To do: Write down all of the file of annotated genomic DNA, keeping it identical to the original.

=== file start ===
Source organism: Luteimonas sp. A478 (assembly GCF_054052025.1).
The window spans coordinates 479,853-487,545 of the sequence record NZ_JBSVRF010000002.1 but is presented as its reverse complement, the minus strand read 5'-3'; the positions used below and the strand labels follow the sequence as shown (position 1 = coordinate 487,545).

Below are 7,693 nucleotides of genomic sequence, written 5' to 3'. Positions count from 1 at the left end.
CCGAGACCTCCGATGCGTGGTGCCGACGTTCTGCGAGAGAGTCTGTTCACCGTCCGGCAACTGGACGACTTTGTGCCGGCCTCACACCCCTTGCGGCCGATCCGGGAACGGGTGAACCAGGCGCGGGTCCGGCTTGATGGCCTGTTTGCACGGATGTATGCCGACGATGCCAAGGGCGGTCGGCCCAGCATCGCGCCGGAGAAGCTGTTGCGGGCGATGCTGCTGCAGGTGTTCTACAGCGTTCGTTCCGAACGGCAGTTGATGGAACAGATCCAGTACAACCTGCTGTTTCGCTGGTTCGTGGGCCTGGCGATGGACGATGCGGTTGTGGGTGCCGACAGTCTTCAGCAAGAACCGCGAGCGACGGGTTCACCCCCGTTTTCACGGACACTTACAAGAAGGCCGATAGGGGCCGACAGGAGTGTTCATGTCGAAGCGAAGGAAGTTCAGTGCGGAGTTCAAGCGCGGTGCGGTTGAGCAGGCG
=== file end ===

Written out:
Source organism: Luteimonas sp. A478 (assembly GCF_054052025.1).
The window spans coordinates 479,853-487,545 of the sequence record NZ_JBSVRF010000002.1 but is presented as its reverse complement, the minus strand read 5'-3'; the positions used below and the strand labels follow the sequence as shown (position 1 = coordinate 487,545).

Below are 7,693 nucleotides of genomic sequence, written 5' to 3'. Positions count from 1 at the left end.
CCGAGACCTCCGATGCGTGGTGCCGACGTTCTGCGAGAGAGTCTGTTCACCGTCCGGCAACTGGACGACTTTGTGCCGGCCTCACACCCCTTGCGGCCGATCCGGGAACGGGTGAACCAGGCGCGGGTCCGGCTTGATGGCCTGTTTGCACGGATGTATGCCGACGATGCCAAGGGCGGTCGGCCCAGCATCGCGCCGGAGAAGCTGTTGCGGGCGATGCTGCTGCAGGTGTTCTACAGCGTTCGTTCCGAACGGCAGTTGATGGAACAGATCCAGTACAACCTGCTGTTTCGCTGGTTCGTGGGCCTGGCGATGGACGATGCGGTTGTGGGTGCCGACAGTCTTCAGCAAGAACCGCGAGCGACGGGTTCACCCCCGTTTTCACGGACACTTACAAGAAGGCCGATAGGGGCCGACAGGAGTGTTCATGTCGAAGCGAAGGAAGTTCAGTGCGGAGTTCAAGCGCGGTGCGGTTGAGCAGGCG